Life is Strange, last year’s beautiful coming-of-age episodic game, swept last night’s Games for Change Awards. The awards ceremony was held at the 13th Annual Games for Change Festival in New York City, a two-day event currently going on and dedicated to discussions about advances in games related to civic and social impact, health and learning.
Life is Strange won Game of the Year and Most Significant Impact, as selected by a panel of judges. In addition, it also won the Games for Change x Mashable People’s Choice Award, which was voted upon in an online poll. The other winners were Block’hood for Best Gameplay, That Dragon, Cancer for Most Innovative, and DragonBox Numbers for Best Learning Game.
Games for Change also awarded Mary Flanagan their Vanguard Award, which recognizes someone who champions, advocates and mentors a new generation of game creators in a significant way. Games for Change wrote that Mary Flanagan (pictured below) is:
... A leading innovator, artist, educator and designer, whose works have included everything from game-inspired art, to commercial games that shift people’s thinking about biases and stereotypes. Flanagan established the internationally recognized game research laboratory Tiltfactor in 2003 to invent “humanist” games and take on social change through games.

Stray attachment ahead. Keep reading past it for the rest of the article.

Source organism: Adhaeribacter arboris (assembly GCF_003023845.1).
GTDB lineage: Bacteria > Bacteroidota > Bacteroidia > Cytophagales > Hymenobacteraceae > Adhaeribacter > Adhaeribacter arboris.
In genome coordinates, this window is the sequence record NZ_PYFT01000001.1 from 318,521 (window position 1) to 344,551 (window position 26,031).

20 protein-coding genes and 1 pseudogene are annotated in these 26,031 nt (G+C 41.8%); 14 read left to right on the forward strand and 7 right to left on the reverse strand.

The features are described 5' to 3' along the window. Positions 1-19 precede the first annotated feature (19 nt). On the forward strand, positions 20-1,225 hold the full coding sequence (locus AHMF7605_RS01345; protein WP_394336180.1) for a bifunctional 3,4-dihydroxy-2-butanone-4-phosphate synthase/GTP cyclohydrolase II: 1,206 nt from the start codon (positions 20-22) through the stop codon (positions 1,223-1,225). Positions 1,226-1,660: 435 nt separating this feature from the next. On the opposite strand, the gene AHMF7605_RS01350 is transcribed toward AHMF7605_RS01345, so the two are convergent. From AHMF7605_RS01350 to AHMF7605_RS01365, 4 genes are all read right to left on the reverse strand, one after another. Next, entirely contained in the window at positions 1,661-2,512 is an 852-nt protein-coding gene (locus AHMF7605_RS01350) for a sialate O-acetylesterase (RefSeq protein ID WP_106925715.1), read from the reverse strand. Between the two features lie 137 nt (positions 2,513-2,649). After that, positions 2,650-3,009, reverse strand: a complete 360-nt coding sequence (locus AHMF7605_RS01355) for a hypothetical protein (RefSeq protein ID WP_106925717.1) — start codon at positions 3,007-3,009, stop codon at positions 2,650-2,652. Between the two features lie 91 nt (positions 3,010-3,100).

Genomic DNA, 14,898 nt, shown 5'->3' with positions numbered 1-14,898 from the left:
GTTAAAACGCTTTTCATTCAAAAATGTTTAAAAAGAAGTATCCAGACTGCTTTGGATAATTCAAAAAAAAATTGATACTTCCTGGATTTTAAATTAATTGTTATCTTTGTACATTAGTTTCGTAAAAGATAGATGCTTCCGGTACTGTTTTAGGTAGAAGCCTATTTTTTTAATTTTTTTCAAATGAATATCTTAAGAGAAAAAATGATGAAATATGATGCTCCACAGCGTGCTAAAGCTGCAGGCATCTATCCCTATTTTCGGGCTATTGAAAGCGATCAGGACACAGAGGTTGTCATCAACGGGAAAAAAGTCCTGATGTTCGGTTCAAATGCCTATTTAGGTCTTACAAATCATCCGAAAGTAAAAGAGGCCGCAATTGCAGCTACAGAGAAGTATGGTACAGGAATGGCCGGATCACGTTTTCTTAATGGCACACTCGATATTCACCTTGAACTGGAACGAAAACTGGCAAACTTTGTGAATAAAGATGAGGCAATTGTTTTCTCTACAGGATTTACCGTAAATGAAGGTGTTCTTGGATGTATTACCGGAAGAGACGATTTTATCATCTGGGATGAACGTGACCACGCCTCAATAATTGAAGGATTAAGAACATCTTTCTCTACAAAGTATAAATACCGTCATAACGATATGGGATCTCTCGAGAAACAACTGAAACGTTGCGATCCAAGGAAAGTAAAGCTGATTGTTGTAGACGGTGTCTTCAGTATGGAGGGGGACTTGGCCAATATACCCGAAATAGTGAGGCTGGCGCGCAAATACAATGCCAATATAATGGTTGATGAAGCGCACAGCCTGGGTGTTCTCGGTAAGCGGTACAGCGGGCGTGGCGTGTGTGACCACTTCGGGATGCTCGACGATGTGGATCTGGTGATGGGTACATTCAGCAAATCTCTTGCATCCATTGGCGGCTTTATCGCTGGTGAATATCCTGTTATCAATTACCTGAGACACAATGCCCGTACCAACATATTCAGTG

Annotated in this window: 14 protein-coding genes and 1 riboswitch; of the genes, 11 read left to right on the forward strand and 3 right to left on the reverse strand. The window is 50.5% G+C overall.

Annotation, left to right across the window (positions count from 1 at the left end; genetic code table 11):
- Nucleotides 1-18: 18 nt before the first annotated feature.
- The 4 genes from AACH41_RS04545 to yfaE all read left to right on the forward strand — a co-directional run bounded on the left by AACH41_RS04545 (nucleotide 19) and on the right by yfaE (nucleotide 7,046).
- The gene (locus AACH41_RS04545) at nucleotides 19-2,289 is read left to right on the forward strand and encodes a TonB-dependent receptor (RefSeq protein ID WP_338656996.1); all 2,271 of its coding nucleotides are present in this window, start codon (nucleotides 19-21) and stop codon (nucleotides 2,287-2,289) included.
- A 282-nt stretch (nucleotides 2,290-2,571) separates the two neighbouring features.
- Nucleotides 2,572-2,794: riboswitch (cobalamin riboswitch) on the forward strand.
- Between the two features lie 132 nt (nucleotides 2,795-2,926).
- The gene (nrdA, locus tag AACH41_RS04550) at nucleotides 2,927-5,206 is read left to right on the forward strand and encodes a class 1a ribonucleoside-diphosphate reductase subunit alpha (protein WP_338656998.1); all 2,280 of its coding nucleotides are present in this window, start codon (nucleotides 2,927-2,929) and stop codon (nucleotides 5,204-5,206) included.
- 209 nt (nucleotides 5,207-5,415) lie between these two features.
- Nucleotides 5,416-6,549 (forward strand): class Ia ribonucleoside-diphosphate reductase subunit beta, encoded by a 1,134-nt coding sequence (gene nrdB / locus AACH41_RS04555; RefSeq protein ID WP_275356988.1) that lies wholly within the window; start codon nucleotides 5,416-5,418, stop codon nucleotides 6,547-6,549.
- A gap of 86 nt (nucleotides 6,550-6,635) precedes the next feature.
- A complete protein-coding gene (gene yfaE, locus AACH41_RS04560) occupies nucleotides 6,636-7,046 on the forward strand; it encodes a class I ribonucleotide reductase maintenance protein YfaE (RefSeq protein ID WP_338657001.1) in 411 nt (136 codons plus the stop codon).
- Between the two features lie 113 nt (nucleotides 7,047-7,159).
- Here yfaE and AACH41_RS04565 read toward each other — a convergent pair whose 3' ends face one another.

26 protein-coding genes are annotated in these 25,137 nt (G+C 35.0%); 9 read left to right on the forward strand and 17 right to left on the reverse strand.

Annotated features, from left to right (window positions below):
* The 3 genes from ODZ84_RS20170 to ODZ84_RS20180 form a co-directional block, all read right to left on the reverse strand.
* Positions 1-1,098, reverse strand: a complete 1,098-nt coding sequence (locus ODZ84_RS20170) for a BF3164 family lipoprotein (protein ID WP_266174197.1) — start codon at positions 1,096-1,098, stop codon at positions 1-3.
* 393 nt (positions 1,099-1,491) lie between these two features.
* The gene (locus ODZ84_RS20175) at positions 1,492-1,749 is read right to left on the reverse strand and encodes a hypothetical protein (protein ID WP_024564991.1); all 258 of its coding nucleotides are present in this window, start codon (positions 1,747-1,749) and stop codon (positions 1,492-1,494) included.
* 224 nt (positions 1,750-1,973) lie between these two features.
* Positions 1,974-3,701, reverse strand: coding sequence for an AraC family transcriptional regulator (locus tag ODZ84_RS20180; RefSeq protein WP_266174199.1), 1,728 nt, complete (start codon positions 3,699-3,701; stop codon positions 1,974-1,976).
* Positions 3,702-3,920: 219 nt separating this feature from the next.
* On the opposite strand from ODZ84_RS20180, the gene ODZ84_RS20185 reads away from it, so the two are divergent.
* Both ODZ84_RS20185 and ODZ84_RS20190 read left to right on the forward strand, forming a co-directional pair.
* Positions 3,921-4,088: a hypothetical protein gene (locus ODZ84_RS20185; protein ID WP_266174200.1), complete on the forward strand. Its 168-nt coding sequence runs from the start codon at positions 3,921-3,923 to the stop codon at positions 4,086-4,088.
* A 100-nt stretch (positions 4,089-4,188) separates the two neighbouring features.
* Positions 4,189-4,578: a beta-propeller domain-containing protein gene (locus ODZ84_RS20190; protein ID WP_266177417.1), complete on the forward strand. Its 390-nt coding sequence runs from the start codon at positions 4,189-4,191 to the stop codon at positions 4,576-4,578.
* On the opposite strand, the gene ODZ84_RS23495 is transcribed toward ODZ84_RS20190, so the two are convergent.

Another development from the Games for Change Festival, Sid Meier announced a new project, CivilizationEDU. This is a modified version of Civilization V meant to provide students with a way to engage with history through videogames. CivilizationEDU will have players “consider and evaluate the geographical ramifications of their economic and technological decisions, and to engage in systems thinking and experiment with the causal/correlative relationships between military, technology, political and socioeconomic development.” It is coming to high schools in the United States in Fall 2017.